Then, as I went along, the story as written began to require that other things happen later in it. This is the great interest of novel writing; 20 pages of image fragments have to be worked out into 1,600 pages of narrative. A lot of it necessarily gets worked out en route, and some of it what appears late in the game is very surprising to me. Every day's work involved thinking about what was needed to make that scene work, then how the scene worked in the part, how the part worked in the book and the trilogy. So interesting!

(Did this question come from the Greg Young I played tennis with in high school?)

About the motto "Shikata ga nai":
"I ran across the phrase in an essay on Japanese culture."

3) If it were feasible, would you help to terraform Mars, or are you against it (and why)?

-- Mike McCollum,

I have gone back and forth many times about the question of whether or not to terraform Mars; this teeter-totter in my mind is one of the great engines of the project. I believe that Mars is already a sublime place with its own intrinsic worth. On the other hand, I believe terraforming it would be a beautiful achievement for humanity. Now, in the end, I have to say I am probably a kind of low-keyed green, in that I believe we should (if we determine there is no life there, which is a big if) terraform to the point of being able to walk around in shirtsleeves at low elevations, by oceans in biospheres, with the higher elevations kept in the primal state by their great altitude. In effect Mars's immense vertical scale allows you to have it both ways, with green and blue Mars low, and red Mars high.

About going to Mars:
"We could have been on Mars in 1986, as Stephen Baxter shows in his new book Voyage; we can definitely get there by 2026, if we want to."

4) Why couldn't the geneticists of the Mars trilogy alter the human genome to allow humans to breathe and live in a less-altered environment?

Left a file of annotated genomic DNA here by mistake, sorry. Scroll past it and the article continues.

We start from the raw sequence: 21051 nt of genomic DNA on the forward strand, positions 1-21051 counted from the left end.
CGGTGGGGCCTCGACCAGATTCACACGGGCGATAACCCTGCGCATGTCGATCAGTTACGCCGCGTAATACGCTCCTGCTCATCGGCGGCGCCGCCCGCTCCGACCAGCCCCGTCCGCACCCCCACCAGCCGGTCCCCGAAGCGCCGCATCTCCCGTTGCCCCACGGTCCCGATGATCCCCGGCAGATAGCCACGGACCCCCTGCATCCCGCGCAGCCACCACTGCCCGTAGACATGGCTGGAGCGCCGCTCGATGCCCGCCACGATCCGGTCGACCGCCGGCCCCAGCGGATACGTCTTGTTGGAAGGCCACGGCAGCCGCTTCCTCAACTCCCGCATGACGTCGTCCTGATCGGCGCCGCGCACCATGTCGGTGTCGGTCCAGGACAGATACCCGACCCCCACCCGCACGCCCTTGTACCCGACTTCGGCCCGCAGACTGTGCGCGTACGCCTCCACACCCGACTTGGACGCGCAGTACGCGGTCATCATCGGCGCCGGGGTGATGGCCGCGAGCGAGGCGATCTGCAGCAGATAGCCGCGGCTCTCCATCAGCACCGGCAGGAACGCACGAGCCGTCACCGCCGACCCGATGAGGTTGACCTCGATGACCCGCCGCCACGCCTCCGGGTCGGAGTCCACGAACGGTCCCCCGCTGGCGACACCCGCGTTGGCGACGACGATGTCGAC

-- Jim McKay,

The technology described in the Mars trilogy is not super-science, and the genetic engineering as outlined in some detail in Red Mars is not that far beyond what they are doing now. So you can make some changes, but you can't just drastically remake creatures and plants. The existing Martian environment has an atmosphere of 10 millibars of mostly CO-2, and no genetic engineering is going to make us able to breathe that, nor keep all our capillaries from exploding (die by hickey as Damon Knight put it), etc.

And so, if you're altering the environment a little, you might as well go for a little more and not get into the realm of super-science, or the postulated realm of radically altered bodies. I like our bodies the way they are.

About a possible Mars movie:
"No. It would be a long movie."

5) Do you believe the colonization of Mars to be a possible way to relieve the population and environmental problems that are threatening Earth?

-- Johannes Keukelaar,

No I do not. As Blue Mars makes explicitly clear, the Earth's population is too big, and crossing space too difficult, and Mars too barren, for Mars to be any kind of relief for the population problems that will increase here in severity in the 21st century. The only solutions are going to be right here on Earth. Mars can help as experiment in planetary engineering -- what we learn there will be applicable here -- but it cannot help us as a new physical space, because the problems will be severe in the next hundred years, and Mars cannot be made inhabitable in less than 300 years; probably more like 3,000. So keep your focus on Earth and don't go escapist on us, science fiction readers. Mars is a mirror, not a bolt hole.